Most teams these days follow Agile frameworks, like Scrum, and deliver work in small increments. The benefit of this is that at each iteration you have a bit of working software that you can test and further validate with customers.
5. Create a go-to-market strategy for the product launch
As the developers are crunching out the code, your marketing team should be working on the go-to-market strategy.
What does the GTM strategy cover?
The GTM strategy also outlines the details of the marketing campaigns. This is a good time to create promotional content and marketing collateral.
Finally, it also sets out the product launch details, like the launch date.
6. Align your customer support team to assist new users
To start with, ensure that they know the technical details of the product so that they know how to assist the customer.
7. Analyze the performance of the product launch
Your work doesn’t stop on the launch day.
In addition, analyze how well the actual launch went. Gather your teams to reflect on which aspects were successful and which needed improvement.
Make sure to document the reflections so that your team members, both existing and new, can use the insights to improve future launches.
New feature launch/product enhancements checklist
Releasing a new feature or update is slightly less complex than a squeaky new product.
One thing that makes it easier is that you already have a product in place and can use your existing user base for ideation, validation, and iterative improvement.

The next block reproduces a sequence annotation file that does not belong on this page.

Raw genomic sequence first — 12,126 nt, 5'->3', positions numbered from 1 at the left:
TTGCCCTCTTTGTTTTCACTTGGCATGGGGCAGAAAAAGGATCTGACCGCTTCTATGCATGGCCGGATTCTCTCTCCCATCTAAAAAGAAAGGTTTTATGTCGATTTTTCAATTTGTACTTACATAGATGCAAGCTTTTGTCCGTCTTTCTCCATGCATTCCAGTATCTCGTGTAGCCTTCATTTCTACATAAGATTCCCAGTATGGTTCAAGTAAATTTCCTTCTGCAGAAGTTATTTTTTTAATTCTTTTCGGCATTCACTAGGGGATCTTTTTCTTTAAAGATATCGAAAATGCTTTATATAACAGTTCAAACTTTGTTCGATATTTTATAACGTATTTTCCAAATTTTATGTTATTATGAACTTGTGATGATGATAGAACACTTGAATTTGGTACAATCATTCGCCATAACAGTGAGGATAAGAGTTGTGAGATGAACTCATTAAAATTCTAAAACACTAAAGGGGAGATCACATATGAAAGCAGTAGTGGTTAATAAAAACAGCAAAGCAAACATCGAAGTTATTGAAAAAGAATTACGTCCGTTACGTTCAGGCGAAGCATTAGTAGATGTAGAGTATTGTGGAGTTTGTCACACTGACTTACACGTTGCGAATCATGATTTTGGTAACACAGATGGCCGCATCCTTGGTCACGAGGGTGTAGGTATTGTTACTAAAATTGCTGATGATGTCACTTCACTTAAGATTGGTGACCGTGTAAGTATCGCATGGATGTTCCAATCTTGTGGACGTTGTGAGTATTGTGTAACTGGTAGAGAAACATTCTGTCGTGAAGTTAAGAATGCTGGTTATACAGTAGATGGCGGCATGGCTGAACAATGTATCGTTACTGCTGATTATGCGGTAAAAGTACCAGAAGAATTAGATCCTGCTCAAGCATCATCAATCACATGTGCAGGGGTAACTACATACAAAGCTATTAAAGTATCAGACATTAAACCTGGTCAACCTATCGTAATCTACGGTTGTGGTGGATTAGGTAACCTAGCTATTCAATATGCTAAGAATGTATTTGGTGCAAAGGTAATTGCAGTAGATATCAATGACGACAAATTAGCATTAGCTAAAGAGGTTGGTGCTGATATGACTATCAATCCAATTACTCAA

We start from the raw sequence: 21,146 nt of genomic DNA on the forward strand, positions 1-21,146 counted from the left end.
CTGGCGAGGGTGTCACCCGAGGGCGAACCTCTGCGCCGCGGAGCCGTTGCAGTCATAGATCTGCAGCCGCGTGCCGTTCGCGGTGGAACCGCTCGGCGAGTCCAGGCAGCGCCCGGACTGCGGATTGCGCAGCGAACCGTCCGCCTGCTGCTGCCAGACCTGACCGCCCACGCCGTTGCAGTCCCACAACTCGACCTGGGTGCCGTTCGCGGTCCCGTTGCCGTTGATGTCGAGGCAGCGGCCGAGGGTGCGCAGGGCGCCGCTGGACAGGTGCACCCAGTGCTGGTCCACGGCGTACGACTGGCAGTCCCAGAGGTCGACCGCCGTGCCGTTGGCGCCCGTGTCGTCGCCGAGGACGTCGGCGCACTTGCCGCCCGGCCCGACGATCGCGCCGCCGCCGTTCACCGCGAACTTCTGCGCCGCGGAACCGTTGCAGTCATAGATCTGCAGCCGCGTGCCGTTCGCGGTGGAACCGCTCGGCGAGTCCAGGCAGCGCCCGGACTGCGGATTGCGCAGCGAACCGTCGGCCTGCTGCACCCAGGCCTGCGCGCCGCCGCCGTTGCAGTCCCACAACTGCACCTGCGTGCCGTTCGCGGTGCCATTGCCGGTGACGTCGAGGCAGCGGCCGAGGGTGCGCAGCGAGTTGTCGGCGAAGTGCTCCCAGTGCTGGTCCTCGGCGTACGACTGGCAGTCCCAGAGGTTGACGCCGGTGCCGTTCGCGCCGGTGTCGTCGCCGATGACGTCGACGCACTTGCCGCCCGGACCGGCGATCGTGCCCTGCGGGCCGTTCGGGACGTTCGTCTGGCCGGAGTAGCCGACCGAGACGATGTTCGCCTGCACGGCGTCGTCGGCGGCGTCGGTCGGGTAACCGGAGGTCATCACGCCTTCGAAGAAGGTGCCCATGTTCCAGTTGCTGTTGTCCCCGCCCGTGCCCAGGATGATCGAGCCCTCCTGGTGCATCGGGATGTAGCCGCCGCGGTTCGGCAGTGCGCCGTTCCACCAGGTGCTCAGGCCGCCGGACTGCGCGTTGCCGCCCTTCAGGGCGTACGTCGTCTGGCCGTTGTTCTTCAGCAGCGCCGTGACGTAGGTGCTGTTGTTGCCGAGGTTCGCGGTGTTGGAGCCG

1. Analyze feature requests and feedback received from customers
Ideas for new features or necessary updates often come from your customers, so make it easy for them to submit their requests and feedback.
For example, enable a feedback widget in your resource center so that users can provide feedback or requests whenever they wish. On top of that, run regular in-app surveys to gather insights and keep interviewing your customers to identify new opportunities.
Be critical of their ideas though. Take time to identify the true reasons behind the requests. It may turn out that you already have such functionality but users can’t find it because your onboarding sucks.
As with new products, don’t rush to copy your competitors because all you’re going to achieve is feature parity. Work on innovative solutions to challenges.
2. Prioritize features with the greatest impact on customer satisfaction
Having gathered feature ideas, it’s time to prioritize them to choose those that will have the biggest impact — on your customer and your business.
Which one you choose depends on product maturity, how quickly you want to make a decision and your organizational culture.
For example, the Kano Model is very customer-centric but used mostly early on in product development, while the Cost of Delay prioritizes business goals.
3. Develop the feature to enhance product functionality
At this stage, the product team steps back and hands over the reigns to the development team which builds the feature.